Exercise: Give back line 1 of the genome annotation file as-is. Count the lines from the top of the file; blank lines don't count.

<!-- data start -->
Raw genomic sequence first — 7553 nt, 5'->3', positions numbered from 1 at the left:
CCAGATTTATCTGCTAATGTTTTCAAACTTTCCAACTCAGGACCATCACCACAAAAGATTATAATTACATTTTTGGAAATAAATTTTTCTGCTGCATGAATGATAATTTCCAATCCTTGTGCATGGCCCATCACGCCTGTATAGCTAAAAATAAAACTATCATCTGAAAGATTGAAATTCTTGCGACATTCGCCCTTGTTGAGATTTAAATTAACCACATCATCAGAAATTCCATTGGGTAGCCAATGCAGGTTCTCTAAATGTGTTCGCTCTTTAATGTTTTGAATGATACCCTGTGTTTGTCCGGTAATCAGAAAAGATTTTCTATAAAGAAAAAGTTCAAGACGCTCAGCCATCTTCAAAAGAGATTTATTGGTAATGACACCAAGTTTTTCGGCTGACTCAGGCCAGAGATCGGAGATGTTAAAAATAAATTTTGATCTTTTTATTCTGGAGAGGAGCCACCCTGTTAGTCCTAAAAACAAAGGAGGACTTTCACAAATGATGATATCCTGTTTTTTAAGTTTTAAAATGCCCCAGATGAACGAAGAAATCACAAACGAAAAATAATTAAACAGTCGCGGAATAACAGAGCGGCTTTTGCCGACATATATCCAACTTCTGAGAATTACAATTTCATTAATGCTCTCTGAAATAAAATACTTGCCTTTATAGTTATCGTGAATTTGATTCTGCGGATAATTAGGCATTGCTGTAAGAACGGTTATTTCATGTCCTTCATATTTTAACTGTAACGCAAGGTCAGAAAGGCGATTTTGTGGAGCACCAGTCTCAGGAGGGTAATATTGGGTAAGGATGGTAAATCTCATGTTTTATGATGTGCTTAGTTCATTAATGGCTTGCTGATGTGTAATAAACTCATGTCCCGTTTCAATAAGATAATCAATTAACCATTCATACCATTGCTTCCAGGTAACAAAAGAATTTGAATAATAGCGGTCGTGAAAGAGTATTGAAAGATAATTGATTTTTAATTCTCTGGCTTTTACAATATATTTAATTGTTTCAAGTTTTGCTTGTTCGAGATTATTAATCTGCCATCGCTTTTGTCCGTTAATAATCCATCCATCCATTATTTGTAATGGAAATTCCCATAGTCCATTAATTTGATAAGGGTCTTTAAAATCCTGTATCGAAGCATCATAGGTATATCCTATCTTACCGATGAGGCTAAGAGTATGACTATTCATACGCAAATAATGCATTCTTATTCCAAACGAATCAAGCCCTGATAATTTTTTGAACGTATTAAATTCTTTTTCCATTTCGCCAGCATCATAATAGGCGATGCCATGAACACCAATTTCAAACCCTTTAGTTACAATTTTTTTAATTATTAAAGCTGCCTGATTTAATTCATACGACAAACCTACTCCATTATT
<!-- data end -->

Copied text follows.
Raw genomic sequence first — 7553 nt, 5'->3', positions numbered from 1 at the left: